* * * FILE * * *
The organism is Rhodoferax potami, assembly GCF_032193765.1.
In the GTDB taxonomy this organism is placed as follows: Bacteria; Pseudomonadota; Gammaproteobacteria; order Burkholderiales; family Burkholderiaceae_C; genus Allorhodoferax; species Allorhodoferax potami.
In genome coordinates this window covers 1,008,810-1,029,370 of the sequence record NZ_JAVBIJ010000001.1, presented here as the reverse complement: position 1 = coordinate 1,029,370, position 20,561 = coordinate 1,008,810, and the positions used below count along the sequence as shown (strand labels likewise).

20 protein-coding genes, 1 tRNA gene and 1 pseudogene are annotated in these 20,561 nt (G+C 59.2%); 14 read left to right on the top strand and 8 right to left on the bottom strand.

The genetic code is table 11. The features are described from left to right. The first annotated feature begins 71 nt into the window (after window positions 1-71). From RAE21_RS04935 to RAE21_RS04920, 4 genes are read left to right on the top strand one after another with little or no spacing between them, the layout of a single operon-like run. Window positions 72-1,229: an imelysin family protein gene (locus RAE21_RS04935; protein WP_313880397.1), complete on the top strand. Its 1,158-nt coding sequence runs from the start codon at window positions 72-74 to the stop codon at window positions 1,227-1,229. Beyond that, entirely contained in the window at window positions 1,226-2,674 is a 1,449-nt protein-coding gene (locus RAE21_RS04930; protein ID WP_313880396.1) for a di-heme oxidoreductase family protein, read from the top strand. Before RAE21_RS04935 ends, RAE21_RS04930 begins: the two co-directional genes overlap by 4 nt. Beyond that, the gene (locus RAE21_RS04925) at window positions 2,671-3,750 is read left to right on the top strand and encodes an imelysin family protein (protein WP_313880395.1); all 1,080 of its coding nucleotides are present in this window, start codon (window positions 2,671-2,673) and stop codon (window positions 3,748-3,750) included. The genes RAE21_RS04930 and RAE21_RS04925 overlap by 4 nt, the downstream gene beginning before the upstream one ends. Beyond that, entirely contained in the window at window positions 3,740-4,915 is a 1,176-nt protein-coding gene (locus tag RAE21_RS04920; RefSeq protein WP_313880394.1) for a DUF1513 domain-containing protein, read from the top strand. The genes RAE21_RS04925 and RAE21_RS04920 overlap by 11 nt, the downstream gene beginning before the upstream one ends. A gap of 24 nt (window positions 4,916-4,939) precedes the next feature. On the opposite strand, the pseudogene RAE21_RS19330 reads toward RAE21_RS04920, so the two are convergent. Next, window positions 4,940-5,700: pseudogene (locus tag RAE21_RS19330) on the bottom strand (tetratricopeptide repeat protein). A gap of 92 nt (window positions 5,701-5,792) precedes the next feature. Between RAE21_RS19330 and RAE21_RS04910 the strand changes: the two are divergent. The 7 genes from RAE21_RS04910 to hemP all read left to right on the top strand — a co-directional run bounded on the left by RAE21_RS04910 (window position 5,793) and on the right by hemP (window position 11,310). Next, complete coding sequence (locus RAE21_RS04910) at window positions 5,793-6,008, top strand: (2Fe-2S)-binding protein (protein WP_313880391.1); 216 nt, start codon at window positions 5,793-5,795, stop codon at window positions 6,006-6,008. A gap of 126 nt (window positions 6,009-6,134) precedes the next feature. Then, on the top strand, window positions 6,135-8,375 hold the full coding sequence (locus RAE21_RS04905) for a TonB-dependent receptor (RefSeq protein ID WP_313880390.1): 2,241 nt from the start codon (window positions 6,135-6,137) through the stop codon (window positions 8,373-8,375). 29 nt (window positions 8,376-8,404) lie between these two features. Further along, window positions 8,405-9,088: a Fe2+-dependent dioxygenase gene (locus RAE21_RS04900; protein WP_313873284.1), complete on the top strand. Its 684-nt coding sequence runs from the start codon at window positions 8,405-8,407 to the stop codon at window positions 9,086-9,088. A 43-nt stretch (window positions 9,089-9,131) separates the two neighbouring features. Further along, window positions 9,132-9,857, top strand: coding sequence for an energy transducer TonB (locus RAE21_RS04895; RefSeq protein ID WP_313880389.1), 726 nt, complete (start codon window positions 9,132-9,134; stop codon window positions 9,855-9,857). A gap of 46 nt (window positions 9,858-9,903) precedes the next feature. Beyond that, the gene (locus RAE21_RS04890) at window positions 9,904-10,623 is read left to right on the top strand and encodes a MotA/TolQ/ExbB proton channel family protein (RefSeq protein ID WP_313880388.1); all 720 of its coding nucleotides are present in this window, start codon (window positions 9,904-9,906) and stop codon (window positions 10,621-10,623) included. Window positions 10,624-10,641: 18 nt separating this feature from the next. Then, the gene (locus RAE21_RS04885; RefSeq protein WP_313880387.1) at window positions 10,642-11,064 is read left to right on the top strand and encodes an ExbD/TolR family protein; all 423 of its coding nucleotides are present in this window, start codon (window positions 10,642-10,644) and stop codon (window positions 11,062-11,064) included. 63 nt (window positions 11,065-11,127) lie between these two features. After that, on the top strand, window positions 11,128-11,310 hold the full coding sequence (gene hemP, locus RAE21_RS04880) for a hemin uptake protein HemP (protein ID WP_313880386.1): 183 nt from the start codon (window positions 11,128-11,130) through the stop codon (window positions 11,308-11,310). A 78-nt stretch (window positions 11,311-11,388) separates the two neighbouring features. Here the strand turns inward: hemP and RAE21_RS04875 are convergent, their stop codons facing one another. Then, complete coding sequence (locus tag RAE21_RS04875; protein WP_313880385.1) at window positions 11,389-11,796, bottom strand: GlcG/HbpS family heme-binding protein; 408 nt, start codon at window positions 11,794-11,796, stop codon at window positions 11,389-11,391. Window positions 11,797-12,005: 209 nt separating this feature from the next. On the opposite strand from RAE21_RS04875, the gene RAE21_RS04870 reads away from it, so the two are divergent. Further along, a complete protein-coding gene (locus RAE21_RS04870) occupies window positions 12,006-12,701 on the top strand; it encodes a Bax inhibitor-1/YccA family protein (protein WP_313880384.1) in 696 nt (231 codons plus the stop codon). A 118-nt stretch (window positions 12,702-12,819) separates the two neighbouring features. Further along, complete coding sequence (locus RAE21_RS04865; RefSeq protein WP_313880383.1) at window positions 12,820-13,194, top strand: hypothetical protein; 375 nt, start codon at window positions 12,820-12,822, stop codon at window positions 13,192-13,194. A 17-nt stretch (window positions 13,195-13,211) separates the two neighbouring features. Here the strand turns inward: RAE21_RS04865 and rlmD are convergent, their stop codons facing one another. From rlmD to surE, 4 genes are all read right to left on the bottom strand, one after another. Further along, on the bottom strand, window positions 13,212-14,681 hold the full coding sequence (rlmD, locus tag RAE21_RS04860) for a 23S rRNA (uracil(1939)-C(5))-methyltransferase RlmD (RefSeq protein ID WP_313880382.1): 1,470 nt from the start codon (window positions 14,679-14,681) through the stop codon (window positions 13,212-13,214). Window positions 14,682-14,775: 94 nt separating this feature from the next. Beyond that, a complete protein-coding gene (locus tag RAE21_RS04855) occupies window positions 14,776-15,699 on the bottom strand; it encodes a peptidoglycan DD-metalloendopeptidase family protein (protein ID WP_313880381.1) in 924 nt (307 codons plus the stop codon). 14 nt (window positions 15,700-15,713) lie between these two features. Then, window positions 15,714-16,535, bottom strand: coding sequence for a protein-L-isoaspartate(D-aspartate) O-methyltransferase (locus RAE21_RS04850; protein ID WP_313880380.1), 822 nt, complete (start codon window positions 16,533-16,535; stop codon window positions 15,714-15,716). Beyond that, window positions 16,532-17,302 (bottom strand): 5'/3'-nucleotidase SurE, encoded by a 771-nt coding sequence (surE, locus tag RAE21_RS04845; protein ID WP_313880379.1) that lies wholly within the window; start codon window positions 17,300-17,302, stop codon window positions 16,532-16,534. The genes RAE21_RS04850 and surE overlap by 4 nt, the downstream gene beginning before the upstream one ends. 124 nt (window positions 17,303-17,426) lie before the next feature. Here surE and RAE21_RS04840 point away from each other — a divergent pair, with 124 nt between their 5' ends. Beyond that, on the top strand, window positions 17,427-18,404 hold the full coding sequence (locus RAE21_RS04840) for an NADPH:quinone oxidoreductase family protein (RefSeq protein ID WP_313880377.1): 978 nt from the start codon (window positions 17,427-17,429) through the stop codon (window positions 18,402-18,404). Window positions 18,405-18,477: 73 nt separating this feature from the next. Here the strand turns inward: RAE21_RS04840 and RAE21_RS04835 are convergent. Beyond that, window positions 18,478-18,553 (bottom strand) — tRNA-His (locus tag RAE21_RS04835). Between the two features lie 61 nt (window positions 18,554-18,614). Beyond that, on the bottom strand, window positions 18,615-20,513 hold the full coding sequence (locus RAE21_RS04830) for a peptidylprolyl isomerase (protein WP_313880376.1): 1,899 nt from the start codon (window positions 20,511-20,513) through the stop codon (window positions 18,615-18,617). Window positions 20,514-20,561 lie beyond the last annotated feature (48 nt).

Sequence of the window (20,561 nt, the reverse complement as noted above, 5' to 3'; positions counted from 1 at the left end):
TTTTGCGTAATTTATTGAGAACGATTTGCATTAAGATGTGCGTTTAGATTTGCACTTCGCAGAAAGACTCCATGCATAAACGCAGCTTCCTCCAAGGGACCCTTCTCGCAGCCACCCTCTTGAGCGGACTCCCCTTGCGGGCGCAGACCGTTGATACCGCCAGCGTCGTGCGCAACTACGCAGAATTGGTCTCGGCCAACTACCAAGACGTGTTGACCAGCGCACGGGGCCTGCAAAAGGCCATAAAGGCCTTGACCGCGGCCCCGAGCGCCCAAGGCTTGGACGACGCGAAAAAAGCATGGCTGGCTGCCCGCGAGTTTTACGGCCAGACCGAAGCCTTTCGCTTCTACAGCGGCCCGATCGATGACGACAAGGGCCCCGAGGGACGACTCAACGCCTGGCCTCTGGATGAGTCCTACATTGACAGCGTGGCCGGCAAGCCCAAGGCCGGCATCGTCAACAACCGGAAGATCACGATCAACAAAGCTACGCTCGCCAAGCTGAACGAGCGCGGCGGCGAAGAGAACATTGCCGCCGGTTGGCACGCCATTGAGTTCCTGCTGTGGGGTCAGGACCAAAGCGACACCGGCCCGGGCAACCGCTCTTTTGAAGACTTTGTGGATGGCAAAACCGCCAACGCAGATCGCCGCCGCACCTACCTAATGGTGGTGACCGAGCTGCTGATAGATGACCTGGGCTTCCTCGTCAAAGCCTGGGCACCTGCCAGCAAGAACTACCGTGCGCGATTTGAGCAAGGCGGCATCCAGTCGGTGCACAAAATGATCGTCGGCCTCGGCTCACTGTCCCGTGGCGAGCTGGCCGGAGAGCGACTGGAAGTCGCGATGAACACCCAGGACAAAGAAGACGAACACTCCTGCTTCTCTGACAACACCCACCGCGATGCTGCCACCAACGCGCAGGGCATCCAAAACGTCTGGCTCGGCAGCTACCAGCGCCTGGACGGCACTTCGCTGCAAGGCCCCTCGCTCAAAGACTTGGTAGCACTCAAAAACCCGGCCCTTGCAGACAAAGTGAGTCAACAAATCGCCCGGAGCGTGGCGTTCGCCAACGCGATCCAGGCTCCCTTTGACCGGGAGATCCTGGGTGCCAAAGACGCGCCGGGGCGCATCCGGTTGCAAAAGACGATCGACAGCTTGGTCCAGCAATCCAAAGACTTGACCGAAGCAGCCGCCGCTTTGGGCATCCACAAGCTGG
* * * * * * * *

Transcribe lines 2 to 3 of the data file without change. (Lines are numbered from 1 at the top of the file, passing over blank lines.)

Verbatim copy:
In the GTDB taxonomy this organism is placed as follows: Bacteria; Pseudomonadota; Gammaproteobacteria; order Burkholderiales; family Burkholderiaceae_C; genus Allorhodoferax; species Allorhodoferax potami.
In genome coordinates this window covers 1,008,810-1,029,370 of the sequence record NZ_JAVBIJ010000001.1, presented here as the reverse complement: position 1 = coordinate 1,029,370, position 20,561 = coordinate 1,008,810, and the positions used below count along the sequence as shown (strand labels likewise).